Massachusetts

Obamacare Signups Hit 8 Million

And both young and old are on board

A very, very good day for the Affordable Care Act, the officials who fought for it, and the people benefiting from it.

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The federal government has released a breakdown of Obamacare enrollment, including age. What you make of that information depends a lot on your expectations.

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Before you freak out about how many young people are enrolling in Obamacare, take a look at these numbers.

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Scott Brown Is a Carpetbagger—and There's Nothing Wrong With That

Running in New Hampshire, and taking on a fatuous political tradition

Scott Brown Is Getting Ready to Run in New Hampshire—And Take On American Politics' Most Fatuous Tradition

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Obamacare's October Numbers Are Going to Be Low

The real detail to watch is still to come

The Department of Health and Human Services will release initial enrollment statistics for Obamacare sometime this week, perhaps as early as Tuesday. But the disputes have started already. Christopher Weaver and Louise Radnofsky of the Wall Street Journal are reporting that no more than 50,000 people successful enrolled in insurance plans via healthcare.gov last month.

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President Obama was in Boston on Wednesday—not to watch a baseball game, but to send a message about health care reform: The idea really works. Given all the news about Obamacare lately, it’s a message the country very much needs to hear. The template for the Affordable Care Act is the reforms that Massachusetts officials enacted in 2006.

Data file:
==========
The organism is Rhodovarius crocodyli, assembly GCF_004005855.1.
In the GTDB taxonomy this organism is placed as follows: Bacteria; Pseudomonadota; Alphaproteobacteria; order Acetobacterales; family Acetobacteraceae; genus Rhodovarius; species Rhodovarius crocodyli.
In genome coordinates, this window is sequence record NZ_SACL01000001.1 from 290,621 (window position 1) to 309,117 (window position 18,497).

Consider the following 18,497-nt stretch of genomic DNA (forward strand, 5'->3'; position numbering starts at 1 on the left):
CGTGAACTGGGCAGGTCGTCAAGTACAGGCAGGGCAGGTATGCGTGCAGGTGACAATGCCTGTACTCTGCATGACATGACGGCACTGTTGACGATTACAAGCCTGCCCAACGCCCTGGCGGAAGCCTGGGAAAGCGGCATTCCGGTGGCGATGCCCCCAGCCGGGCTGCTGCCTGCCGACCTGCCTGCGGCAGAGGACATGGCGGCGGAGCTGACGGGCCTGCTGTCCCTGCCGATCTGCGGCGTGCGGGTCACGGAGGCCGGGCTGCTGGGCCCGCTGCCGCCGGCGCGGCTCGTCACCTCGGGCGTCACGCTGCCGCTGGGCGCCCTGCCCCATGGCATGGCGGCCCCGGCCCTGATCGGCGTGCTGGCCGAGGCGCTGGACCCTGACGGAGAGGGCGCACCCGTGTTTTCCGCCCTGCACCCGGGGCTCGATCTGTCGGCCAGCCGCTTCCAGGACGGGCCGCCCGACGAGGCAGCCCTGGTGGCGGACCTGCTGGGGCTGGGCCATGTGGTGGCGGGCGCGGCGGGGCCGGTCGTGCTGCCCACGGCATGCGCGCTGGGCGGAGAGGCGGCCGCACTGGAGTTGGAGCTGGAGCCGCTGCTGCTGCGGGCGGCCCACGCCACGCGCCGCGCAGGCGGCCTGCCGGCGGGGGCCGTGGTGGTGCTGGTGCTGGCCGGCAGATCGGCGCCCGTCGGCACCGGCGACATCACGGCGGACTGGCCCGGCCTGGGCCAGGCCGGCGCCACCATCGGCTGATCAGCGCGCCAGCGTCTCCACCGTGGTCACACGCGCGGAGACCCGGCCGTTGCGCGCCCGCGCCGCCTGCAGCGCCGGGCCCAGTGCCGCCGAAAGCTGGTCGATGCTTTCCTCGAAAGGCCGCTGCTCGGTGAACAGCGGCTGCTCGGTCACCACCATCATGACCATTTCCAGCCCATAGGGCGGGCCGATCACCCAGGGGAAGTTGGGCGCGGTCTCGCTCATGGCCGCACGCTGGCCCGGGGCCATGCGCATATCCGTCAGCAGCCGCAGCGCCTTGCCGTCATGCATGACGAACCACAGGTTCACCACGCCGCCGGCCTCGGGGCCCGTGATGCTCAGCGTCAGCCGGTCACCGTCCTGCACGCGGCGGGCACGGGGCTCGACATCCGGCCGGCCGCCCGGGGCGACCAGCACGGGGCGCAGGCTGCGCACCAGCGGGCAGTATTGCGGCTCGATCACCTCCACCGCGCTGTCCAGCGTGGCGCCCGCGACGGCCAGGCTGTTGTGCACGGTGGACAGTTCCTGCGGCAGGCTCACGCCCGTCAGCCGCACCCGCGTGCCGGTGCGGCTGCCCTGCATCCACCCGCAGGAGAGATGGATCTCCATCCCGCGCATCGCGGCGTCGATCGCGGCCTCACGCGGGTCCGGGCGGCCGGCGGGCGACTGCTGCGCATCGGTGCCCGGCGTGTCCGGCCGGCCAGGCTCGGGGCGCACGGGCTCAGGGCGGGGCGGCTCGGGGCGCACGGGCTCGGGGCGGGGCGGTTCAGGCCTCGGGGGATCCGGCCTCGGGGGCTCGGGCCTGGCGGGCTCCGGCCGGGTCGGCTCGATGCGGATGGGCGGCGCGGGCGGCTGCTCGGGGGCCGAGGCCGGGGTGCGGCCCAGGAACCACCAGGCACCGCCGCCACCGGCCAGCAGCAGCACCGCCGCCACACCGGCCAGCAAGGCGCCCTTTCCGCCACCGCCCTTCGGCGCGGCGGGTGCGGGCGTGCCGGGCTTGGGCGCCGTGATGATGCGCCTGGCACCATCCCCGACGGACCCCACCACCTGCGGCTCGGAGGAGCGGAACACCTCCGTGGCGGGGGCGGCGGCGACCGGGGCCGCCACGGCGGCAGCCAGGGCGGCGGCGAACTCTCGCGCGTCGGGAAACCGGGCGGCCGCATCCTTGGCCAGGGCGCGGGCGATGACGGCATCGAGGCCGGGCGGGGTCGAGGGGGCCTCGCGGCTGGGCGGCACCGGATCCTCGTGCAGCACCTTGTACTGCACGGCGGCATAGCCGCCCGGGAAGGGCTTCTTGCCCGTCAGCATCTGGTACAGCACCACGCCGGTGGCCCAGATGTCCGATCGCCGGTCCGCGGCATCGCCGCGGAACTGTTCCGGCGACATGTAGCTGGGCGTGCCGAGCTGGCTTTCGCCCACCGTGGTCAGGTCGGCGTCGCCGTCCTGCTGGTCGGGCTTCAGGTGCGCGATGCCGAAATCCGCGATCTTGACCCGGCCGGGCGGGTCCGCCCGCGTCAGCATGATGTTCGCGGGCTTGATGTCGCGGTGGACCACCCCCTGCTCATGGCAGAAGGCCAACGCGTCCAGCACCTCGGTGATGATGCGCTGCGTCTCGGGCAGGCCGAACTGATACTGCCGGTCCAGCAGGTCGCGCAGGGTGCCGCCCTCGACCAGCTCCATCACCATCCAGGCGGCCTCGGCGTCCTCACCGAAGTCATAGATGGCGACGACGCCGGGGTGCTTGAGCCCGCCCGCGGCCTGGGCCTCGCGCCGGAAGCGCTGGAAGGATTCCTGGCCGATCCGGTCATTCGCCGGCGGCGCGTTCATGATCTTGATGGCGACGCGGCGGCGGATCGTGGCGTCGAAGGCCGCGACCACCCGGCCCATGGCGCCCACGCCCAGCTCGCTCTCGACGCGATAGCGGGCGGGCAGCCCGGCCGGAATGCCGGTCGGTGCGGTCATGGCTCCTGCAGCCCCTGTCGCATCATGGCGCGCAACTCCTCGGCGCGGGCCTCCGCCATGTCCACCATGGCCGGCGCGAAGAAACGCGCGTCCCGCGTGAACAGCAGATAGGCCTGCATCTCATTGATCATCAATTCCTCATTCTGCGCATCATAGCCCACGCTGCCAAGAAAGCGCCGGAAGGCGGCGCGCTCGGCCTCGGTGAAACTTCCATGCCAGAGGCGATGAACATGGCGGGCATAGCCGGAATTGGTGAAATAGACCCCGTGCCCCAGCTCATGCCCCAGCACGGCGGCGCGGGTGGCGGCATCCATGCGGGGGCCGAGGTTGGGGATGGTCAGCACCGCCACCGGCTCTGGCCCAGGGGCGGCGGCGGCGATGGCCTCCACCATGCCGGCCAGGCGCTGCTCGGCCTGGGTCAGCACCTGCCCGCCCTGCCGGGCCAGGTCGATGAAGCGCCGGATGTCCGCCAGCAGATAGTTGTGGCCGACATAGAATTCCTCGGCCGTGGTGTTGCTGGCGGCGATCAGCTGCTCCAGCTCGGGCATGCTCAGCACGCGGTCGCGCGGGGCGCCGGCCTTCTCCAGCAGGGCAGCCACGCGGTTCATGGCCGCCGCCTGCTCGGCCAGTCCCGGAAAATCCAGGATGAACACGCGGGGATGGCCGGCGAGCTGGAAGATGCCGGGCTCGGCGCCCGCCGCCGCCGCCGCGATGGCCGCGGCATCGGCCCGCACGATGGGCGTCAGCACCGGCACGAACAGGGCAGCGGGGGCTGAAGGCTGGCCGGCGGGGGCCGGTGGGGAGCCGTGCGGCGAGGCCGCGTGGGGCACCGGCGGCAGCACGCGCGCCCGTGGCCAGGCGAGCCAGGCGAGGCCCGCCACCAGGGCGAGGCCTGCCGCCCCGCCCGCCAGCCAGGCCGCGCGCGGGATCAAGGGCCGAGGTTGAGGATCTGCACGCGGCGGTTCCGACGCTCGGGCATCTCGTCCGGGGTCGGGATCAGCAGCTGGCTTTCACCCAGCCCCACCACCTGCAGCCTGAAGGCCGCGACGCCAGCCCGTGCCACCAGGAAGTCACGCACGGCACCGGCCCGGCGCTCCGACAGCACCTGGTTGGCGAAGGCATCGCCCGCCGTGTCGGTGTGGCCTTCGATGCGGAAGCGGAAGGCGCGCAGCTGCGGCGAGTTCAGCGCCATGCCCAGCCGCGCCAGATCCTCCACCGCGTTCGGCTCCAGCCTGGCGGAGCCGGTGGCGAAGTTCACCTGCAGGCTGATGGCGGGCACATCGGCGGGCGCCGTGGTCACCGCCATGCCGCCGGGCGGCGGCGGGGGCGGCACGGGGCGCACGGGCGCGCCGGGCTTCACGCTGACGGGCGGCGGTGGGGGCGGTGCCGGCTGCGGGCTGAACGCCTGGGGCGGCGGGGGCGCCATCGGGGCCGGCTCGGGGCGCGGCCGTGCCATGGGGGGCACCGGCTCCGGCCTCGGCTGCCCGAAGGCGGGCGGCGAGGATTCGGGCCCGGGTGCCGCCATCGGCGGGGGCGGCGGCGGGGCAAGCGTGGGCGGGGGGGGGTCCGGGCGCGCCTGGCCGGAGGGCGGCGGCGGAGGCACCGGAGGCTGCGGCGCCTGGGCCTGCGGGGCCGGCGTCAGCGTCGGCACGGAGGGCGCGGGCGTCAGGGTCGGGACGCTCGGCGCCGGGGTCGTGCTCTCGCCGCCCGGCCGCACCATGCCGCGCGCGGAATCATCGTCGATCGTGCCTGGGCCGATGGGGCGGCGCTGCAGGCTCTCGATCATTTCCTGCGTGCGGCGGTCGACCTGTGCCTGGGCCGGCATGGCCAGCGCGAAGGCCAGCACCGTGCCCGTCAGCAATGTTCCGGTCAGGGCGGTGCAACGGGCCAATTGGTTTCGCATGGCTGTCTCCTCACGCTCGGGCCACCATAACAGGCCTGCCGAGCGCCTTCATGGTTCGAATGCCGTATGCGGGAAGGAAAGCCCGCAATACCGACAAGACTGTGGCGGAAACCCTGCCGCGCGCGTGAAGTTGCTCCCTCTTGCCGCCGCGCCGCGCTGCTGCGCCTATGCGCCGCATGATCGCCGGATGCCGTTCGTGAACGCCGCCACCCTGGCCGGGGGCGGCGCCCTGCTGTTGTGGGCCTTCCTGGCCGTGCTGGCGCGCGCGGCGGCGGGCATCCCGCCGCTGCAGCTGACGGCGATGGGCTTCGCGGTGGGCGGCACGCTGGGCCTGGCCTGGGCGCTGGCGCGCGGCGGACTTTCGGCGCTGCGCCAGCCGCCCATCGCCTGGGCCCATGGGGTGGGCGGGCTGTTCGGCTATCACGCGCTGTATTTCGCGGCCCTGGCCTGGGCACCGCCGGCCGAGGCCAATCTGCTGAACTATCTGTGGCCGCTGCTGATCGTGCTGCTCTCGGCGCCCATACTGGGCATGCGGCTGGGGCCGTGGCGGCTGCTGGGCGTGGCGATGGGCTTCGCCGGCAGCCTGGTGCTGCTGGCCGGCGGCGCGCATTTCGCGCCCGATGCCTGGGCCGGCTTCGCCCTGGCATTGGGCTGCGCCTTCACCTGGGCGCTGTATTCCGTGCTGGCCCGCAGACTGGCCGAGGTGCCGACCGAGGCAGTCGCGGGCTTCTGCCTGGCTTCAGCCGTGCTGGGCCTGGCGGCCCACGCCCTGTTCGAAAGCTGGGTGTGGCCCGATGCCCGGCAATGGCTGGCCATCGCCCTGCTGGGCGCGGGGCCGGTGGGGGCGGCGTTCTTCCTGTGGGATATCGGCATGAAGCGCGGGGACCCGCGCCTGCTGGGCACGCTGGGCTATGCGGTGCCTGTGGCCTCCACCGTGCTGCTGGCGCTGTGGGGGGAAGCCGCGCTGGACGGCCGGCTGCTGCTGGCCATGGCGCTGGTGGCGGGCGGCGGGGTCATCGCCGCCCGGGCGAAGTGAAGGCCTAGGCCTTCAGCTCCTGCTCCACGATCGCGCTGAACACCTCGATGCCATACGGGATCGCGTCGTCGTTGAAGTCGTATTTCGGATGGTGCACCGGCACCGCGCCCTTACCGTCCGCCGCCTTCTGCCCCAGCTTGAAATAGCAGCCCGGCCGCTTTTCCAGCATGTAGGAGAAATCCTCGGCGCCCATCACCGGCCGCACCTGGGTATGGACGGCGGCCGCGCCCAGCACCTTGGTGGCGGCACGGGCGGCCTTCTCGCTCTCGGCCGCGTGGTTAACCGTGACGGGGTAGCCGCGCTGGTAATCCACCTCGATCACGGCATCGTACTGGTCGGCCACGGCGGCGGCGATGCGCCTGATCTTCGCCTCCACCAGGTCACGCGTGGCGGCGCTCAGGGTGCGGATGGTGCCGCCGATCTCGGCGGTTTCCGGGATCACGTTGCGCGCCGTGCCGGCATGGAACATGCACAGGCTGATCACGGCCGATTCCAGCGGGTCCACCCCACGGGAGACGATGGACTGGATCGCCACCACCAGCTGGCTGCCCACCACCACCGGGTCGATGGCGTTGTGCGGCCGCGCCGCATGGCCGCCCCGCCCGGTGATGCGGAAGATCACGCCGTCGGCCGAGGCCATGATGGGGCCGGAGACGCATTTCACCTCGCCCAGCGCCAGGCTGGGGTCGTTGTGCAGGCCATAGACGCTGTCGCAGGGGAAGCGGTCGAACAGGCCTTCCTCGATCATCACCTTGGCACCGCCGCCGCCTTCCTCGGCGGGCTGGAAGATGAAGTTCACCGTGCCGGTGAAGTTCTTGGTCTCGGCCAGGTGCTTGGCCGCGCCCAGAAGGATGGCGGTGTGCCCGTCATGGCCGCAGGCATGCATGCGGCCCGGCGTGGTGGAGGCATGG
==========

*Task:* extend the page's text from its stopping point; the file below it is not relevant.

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I’m not in the habit of agreeing with Scott Brown, the former Republican senator from Massachusetts, but he hit the nail on the head when he lambasted Democratic Senator Edward Markey for voting “present” Wednesday on the resolution to bomb Syria—making Markey, in his first important vote since he was sworn in two months ago, the only lawmaker on the 18-person Senate Foreign Relations Committee who couldn’t come up with a “yea” or “nay.” “Please let him know that the people

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Despite occasional fears of a close race, Democrat Ed Markey defeated Republican Gabrielle Gomez by 10 points in last night’s special election. The results aren't a surprise, since non-partisan polls showed Markey up by a similar margin. And no one should have been surprised by Markey’s clear lead, since he outspent his Republican opponent in one of the most reliably Democratic states in the country.

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Selling Republican Lite in Massachusetts

Gomez to the voters: My party is crazy, but I'm not

The special election for John Kerry’s vacant Senate seat in Massachusetts is less than two weeks away. And the Republican nominee is doing everything he can to convince voters he’s not actually a Republican.

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